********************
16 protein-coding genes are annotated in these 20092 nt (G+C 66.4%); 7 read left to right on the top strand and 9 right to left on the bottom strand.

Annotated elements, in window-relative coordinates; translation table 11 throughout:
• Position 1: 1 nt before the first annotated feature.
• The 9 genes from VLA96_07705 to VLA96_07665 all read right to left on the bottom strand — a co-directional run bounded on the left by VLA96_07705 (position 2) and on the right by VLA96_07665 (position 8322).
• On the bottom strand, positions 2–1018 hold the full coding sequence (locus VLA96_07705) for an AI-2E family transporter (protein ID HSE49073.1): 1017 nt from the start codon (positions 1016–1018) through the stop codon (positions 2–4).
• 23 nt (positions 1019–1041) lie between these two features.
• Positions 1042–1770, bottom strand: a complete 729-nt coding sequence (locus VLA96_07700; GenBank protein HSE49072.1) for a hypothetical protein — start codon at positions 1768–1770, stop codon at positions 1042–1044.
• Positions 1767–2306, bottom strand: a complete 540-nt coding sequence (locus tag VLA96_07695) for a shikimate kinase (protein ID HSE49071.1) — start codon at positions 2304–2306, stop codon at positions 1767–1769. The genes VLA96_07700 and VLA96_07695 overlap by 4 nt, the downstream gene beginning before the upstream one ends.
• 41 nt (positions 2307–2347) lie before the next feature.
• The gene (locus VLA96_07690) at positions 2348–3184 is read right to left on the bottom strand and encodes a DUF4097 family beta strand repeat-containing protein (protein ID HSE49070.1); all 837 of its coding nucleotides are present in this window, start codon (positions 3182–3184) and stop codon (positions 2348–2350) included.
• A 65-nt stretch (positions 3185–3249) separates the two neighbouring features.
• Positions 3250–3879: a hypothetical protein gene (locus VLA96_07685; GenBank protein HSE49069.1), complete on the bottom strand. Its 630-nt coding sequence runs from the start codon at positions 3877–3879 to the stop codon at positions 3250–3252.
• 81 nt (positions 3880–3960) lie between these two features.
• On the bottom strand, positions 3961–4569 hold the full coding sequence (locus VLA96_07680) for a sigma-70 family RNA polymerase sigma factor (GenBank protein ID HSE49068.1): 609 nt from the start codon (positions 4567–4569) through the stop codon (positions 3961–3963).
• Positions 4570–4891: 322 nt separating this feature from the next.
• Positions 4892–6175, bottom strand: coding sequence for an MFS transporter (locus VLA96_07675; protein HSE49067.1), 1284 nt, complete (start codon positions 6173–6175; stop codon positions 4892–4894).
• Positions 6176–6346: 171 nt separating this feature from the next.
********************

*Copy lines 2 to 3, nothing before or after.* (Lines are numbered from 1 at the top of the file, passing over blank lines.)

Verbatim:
Annotated elements, in window-relative coordinates; translation table 11 throughout:
• Position 1: 1 nt before the first annotated feature.